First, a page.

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Two years ago: Register guddles trout while Intel goes fishin’

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Intel has some interesting things afoot but surely one of the most intriguing is what to tell its end users and its OEMs about the Klamath and Deschute designs up-a-coming. Two British magazines were brave enough to stand up to threats emanating from Intel's legal department last month and published information about its plans in the face of a possible intellectual property suit. (This would have been a test-case in the UK and Europe - possibly around the world, can journalists be bound by non-existent NDAs - anyone remember the Spycatcher case? Secondly, the info was also published on the Web). One of the problems Intel undoubtedly has, is that Taiwanese motherboard manufacturers are a little leery about licensing the new slot technology. After all, will they put themselves in the hands of a monster company with perhaps, might we suggest, monopolistic intentions? Cache companies have also expressed concern to The Register that the new designs could place them in a similar position. But possibly the more intriguing question is how Intel does the magic trick of changing pin outs on Pentium Pros and still keeping its "loyal" user base. OEMs at several large companies have confirmed the truth of the update Intel gave them in October. The favoured few (hi Dell, hi Gateway) are likely to have Klamath introductions in mid year. There will be two offerings, one a 266MHz/512K card with error correction and the other a 233MHz/256K without. Intel is also offering two thermal solutions for the Klamath, one with an ATX style heat sink and the other using a so-called LPX/L solution. The chipset at introduction will be 440LX based. How, then, does Intel persuade end users and OEMs they should punt on the Klamath river? Intel will attempt to push the argument that the Pentium Pro 200/512 offers the best performance for quad systems while the Klamath is suited to the low-end server market. The other way to persuade infidels is that the Pro will have greater volume than the Klamath in the first half of 1997, although that will change in the second half of the year, with the Pro ramping down. The Q1 card price of the Klamath will be $725 for the 233/512 offering, a price that includes the Pro chip, tag memory and 117/133MHzburst synchronous memory. The Klamath will be a commodity offering. Intel is very likely to keep pricing of its Pro 200, 180 and 166 chips stable when it releases its next prices in February next year. That will give some stability to the Pro market as it introduces the Klamath, which will, of course, have MMX extensions. The Klamath design will pave the way for Deschutes, which comes in Slot 2 configurations at the beginning of 1998. Intel dubs this a "faster Siskiyou" meaning it will use a similar chip design with a few relatively insignificant changes for bus ratios between 266and 300MHz. It will also have a 64-bit GTL and memory bus. While the Klamath is intended for 1-2 processor designs, the Deschutes is aimed at 1-4.Clock speeds will be a maximum of 266MHz for the Klamath and300MHz for Deschutes. Both will come with 16K level one cache, both will use the MMX extensions but while the Klamath will initially be aimed at the volume desktop, the Deschutes design will be targeted at the high end. The differences in chip set design are that the Klamath will use the 440LX chipset while Deschutes will use 440BX chipsets, whatever they are. Eventually, the Slot 2 Deschutes design will offer as much as one to two megs of cache memory and will be based on 450NXtechnology. Other OEMs The Register >has discussed this matter with tell us that Intel will eventually introduce notebook technology based on these daughter cards designs. One thing the pesky OEMs and other people in the industry would like to know from Intel but have fat chance of getting any answer to is why the company still turns in margins in excess of 65 per cent while everyone else in the industry has seen their margins shot to shreds over the last two years. We think we should be told... ® From The Register Issue 38, 15 December 1996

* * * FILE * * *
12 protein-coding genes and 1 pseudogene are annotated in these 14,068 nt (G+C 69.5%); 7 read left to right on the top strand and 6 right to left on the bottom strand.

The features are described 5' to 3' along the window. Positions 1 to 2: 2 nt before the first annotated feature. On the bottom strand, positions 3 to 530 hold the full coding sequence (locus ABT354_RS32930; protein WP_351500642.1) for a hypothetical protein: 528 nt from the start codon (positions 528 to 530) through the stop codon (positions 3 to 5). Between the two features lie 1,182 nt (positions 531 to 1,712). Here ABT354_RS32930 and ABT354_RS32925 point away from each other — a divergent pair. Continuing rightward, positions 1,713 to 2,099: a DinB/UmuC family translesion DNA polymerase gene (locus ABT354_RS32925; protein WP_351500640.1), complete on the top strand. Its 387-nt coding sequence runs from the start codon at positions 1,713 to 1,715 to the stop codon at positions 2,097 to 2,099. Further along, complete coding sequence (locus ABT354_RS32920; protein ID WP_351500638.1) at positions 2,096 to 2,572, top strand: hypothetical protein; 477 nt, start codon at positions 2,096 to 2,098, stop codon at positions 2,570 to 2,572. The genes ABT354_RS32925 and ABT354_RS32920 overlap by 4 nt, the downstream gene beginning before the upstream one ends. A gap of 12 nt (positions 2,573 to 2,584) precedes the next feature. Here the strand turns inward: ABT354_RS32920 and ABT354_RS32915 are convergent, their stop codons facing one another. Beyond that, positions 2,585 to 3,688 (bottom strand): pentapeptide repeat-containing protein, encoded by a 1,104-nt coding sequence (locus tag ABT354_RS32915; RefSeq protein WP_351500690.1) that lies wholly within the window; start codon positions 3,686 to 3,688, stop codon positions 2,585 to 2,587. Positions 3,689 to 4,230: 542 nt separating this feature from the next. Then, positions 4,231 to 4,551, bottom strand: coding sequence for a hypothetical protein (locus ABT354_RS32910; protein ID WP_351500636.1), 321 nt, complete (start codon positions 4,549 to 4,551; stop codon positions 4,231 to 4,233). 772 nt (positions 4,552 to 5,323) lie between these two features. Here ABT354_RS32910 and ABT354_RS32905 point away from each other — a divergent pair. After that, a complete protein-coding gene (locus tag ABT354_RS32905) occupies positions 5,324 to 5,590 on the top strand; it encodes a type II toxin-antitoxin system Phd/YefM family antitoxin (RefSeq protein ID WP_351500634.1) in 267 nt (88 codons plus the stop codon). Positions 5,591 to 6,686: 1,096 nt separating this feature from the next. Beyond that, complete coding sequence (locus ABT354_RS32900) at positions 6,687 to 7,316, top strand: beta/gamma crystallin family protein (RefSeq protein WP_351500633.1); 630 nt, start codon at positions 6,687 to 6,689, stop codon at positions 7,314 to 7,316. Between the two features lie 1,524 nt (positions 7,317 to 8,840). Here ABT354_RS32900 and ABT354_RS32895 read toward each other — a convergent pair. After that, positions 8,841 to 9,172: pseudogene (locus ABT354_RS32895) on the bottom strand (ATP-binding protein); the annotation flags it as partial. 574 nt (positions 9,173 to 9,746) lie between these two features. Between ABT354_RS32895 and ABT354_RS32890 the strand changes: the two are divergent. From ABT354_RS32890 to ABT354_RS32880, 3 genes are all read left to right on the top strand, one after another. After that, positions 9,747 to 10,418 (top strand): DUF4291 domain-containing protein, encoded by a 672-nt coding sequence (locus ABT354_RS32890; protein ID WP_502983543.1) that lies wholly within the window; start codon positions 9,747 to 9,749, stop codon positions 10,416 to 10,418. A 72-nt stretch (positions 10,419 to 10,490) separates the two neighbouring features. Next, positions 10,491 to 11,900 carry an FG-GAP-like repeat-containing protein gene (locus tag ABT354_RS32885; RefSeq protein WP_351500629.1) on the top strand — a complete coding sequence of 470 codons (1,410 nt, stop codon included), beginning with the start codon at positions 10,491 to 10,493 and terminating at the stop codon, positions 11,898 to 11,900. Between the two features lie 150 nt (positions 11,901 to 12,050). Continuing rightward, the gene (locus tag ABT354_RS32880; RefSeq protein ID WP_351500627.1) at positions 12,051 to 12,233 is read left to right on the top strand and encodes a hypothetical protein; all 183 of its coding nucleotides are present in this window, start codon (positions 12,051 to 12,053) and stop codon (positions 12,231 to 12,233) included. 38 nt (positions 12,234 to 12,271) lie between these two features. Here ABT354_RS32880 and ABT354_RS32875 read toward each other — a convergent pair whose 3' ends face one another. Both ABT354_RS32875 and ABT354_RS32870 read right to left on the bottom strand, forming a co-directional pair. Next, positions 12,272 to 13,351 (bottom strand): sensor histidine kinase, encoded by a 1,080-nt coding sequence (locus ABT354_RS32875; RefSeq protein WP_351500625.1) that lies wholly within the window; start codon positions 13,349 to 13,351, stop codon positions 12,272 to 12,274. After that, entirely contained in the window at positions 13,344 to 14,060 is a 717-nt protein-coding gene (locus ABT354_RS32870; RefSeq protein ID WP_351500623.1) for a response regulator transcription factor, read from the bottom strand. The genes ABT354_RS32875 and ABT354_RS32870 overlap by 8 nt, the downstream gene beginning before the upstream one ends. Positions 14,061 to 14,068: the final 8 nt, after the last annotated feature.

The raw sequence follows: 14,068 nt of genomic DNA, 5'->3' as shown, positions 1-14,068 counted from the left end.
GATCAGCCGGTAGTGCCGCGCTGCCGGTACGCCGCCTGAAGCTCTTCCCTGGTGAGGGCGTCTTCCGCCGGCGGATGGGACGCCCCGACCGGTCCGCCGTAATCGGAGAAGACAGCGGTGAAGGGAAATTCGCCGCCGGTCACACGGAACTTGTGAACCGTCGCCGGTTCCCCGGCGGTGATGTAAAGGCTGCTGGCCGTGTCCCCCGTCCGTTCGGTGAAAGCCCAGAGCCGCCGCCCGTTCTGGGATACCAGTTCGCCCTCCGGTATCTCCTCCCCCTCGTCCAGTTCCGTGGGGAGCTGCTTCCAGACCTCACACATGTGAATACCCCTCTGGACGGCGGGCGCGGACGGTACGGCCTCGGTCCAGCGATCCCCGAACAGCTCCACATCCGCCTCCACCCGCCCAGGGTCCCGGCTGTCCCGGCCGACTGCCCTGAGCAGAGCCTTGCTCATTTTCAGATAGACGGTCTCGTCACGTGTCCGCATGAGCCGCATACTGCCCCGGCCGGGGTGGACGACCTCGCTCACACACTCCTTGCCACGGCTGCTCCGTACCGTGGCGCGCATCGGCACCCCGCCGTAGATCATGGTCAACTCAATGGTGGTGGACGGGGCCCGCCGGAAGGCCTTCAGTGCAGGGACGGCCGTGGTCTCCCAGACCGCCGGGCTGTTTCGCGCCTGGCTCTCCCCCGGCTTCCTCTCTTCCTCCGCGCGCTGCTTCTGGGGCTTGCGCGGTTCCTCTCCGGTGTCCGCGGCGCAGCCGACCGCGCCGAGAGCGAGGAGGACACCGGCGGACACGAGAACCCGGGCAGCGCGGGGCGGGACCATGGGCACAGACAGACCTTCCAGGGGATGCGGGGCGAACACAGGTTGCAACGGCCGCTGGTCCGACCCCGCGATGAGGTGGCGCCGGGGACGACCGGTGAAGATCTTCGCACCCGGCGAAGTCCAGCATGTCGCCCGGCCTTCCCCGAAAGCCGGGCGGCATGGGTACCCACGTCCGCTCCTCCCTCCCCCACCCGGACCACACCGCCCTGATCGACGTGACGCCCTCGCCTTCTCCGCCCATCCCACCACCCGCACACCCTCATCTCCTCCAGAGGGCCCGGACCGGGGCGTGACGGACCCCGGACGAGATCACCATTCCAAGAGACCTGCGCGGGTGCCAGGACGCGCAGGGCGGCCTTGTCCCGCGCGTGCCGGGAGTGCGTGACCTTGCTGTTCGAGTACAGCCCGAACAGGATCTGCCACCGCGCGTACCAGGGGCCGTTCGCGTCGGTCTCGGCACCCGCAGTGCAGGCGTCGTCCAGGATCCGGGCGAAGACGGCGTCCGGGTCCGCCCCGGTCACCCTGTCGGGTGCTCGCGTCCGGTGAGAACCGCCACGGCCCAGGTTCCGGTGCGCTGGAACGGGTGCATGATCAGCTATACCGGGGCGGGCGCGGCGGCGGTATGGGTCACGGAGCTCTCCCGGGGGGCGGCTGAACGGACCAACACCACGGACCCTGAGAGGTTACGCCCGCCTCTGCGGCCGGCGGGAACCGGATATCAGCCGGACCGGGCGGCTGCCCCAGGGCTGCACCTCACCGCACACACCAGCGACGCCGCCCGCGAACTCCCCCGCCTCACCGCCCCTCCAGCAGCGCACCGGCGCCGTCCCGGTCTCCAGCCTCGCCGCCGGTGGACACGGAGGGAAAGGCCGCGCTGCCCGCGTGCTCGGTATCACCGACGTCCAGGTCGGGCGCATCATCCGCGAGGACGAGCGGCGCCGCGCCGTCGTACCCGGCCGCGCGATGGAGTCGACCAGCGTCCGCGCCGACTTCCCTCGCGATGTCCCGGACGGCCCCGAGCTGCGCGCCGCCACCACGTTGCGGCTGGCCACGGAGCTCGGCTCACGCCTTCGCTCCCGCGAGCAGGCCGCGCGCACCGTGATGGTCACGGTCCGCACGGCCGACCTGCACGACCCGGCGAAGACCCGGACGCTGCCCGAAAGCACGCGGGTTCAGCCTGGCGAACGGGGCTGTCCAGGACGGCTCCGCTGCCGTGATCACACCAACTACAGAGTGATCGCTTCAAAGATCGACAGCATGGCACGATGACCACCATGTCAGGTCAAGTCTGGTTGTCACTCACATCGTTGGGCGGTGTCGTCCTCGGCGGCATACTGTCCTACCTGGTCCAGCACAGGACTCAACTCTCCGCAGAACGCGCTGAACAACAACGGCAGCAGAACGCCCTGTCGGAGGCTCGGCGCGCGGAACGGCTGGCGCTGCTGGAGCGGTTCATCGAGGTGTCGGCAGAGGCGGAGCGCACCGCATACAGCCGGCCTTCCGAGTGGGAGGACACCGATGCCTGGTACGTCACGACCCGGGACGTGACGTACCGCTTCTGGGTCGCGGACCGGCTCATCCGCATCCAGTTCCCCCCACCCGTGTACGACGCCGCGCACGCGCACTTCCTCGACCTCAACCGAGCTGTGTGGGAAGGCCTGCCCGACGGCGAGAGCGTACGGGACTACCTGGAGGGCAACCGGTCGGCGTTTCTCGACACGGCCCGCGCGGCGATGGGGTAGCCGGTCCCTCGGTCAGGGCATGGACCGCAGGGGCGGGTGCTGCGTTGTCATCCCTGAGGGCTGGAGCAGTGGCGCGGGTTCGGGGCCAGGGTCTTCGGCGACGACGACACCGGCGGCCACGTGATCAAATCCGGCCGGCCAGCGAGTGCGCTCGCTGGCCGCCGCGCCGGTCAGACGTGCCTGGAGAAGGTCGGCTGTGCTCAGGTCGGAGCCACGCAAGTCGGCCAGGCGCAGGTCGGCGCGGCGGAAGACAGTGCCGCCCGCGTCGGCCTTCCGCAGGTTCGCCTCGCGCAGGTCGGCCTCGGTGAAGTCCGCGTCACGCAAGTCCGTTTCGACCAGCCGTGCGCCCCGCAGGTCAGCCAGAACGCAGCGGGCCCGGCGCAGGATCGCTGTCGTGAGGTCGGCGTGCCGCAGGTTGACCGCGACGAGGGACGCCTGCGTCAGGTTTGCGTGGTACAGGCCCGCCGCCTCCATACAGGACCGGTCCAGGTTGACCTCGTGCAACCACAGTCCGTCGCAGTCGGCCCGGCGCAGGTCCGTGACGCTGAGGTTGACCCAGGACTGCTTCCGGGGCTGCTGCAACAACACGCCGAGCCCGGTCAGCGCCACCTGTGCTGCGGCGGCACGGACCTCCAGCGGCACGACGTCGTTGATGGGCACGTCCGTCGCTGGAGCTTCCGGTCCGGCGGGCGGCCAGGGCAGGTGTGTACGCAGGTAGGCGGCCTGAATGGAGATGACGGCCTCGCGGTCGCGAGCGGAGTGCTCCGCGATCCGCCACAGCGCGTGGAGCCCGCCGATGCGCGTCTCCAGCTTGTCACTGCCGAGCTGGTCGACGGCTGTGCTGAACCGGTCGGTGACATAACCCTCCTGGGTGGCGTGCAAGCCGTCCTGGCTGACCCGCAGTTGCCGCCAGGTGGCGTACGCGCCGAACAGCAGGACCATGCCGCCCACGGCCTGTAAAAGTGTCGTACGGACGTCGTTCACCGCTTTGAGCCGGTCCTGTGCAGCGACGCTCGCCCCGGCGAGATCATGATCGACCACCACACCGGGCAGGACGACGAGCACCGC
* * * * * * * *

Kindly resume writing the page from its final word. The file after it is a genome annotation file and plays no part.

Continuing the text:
Build a business case: developing custom apps

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